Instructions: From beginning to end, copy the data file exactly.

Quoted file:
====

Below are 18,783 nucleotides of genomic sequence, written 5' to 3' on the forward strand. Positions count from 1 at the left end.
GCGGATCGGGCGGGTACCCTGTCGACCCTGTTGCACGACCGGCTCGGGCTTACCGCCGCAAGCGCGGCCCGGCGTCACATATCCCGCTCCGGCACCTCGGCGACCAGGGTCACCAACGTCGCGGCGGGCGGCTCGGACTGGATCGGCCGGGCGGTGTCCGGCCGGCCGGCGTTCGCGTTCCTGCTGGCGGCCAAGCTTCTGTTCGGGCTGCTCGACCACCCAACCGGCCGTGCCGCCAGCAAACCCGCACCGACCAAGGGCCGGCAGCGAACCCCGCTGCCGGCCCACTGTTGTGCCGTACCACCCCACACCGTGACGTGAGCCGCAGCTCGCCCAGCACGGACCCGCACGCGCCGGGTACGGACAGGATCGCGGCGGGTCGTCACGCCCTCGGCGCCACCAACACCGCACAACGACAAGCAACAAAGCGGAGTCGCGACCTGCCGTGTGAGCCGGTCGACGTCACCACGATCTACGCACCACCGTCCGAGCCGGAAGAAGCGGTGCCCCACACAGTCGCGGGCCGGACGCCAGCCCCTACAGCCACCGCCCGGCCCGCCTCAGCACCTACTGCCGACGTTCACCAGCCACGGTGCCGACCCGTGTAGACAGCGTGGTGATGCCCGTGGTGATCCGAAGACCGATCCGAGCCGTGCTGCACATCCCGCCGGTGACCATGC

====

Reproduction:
Below are 18,783 nucleotides of genomic sequence, written 5' to 3' on the forward strand. Positions count from 1 at the left end.
GCGGATCGGGCGGGTACCCTGTCGACCCTGTTGCACGACCGGCTCGGGCTTACCGCCGCAAGCGCGGCCCGGCGTCACATATCCCGCTCCGGCACCTCGGCGACCAGGGTCACCAACGTCGCGGCGGGCGGCTCGGACTGGATCGGCCGGGCGGTGTCCGGCCGGCCGGCGTTCGCGTTCCTGCTGGCGGCCAAGCTTCTGTTCGGGCTGCTCGACCACCCAACCGGCCGTGCCGCCAGCAAACCCGCACCGACCAAGGGCCGGCAGCGAACCCCGCTGCCGGCCCACTGTTGTGCCGTACCACCCCACACCGTGACGTGAGCCGCAGCTCGCCCAGCACGGACCCGCACGCGCCGGGTACGGACAGGATCGCGGCGGGTCGTCACGCCCTCGGCGCCACCAACACCGCACAACGACAAGCAACAAAGCGGAGTCGCGACCTGCCGTGTGAGCCGGTCGACGTCACCACGATCTACGCACCACCGTCCGAGCCGGAAGAAGCGGTGCCCCACACAGTCGCGGGCCGGACGCCAGCCCCTACAGCCACCGCCCGGCCCGCCTCAGCACCTACTGCCGACGTTCACCAGCCACGGTGCCGACCCGTGTAGACAGCGTGGTGATGCCCGTGGTGATCCGAAGACCGATCCGAGCCGTGCTGCACATCCCGCCGGTGACCATGC